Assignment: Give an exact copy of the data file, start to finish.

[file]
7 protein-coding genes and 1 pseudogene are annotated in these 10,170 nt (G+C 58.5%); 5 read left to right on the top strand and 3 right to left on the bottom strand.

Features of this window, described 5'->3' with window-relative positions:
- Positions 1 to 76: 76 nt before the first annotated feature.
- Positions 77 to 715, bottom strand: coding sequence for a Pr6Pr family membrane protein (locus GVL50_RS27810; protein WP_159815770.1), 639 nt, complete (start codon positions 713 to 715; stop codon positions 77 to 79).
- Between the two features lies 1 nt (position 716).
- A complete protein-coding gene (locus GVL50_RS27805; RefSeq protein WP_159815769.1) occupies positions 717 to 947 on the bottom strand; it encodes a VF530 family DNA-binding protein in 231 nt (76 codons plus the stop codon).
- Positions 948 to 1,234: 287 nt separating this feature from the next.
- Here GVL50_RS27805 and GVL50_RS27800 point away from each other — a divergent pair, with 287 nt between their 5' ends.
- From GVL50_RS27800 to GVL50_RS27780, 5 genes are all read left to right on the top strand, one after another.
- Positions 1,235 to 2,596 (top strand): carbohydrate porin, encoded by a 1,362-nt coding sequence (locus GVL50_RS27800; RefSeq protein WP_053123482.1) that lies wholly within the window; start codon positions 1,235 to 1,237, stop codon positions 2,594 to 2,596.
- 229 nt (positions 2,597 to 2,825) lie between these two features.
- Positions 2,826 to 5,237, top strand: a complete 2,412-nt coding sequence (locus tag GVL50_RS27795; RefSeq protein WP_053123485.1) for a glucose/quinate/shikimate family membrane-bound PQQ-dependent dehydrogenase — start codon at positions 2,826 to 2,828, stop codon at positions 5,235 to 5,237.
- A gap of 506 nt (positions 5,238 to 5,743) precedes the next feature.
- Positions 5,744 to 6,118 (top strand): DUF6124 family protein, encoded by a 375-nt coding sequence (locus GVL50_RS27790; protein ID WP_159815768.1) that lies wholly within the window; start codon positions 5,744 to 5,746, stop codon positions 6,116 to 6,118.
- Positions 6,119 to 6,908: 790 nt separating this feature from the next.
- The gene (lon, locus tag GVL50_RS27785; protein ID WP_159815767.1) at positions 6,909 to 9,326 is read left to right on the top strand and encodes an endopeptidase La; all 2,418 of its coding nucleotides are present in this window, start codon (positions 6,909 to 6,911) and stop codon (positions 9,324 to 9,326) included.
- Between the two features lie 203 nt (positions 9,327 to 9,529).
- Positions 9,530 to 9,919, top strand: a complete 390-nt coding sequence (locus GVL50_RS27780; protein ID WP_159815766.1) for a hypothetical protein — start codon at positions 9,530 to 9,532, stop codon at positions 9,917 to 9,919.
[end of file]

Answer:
7 protein-coding genes and 1 pseudogene are annotated in these 10,170 nt (G+C 58.5%); 5 read left to right on the top strand and 3 right to left on the bottom strand.

Features of this window, described 5'->3' with window-relative positions:
- Positions 1 to 76: 76 nt before the first annotated feature.
- Positions 77 to 715, bottom strand: coding sequence for a Pr6Pr family membrane protein (locus GVL50_RS27810; protein WP_159815770.1), 639 nt, complete (start codon positions 713 to 715; stop codon positions 77 to 79).
- Between the two features lies 1 nt (position 716).
- A complete protein-coding gene (locus GVL50_RS27805; RefSeq protein WP_159815769.1) occupies positions 717 to 947 on the bottom strand; it encodes a VF530 family DNA-binding protein in 231 nt (76 codons plus the stop codon).
- Positions 948 to 1,234: 287 nt separating this feature from the next.
- Here GVL50_RS27805 and GVL50_RS27800 point away from each other — a divergent pair, with 287 nt between their 5' ends.
- From GVL50_RS27800 to GVL50_RS27780, 5 genes are all read left to right on the top strand, one after another.
- Positions 1,235 to 2,596 (top strand): carbohydrate porin, encoded by a 1,362-nt coding sequence (locus GVL50_RS27800; RefSeq protein WP_053123482.1) that lies wholly within the window; start codon positions 1,235 to 1,237, stop codon positions 2,594 to 2,596.
- 229 nt (positions 2,597 to 2,825) lie between these two features.
- Positions 2,826 to 5,237, top strand: a complete 2,412-nt coding sequence (locus tag GVL50_RS27795; RefSeq protein WP_053123485.1) for a glucose/quinate/shikimate family membrane-bound PQQ-dependent dehydrogenase — start codon at positions 2,826 to 2,828, stop codon at positions 5,235 to 5,237.
- A gap of 506 nt (positions 5,238 to 5,743) precedes the next feature.
- Positions 5,744 to 6,118 (top strand): DUF6124 family protein, encoded by a 375-nt coding sequence (locus GVL50_RS27790; protein ID WP_159815768.1) that lies wholly within the window; start codon positions 5,744 to 5,746, stop codon positions 6,116 to 6,118.
- Positions 6,119 to 6,908: 790 nt separating this feature from the next.
- The gene (lon, locus tag GVL50_RS27785; protein ID WP_159815767.1) at positions 6,909 to 9,326 is read left to right on the top strand and encodes an endopeptidase La; all 2,418 of its coding nucleotides are present in this window, start codon (positions 6,909 to 6,911) and stop codon (positions 9,324 to 9,326) included.
- Between the two features lie 203 nt (positions 9,327 to 9,529).
- Positions 9,530 to 9,919, top strand: a complete 390-nt coding sequence (locus GVL50_RS27780; protein ID WP_159815766.1) for a hypothetical protein — start codon at positions 9,530 to 9,532, stop codon at positions 9,917 to 9,919.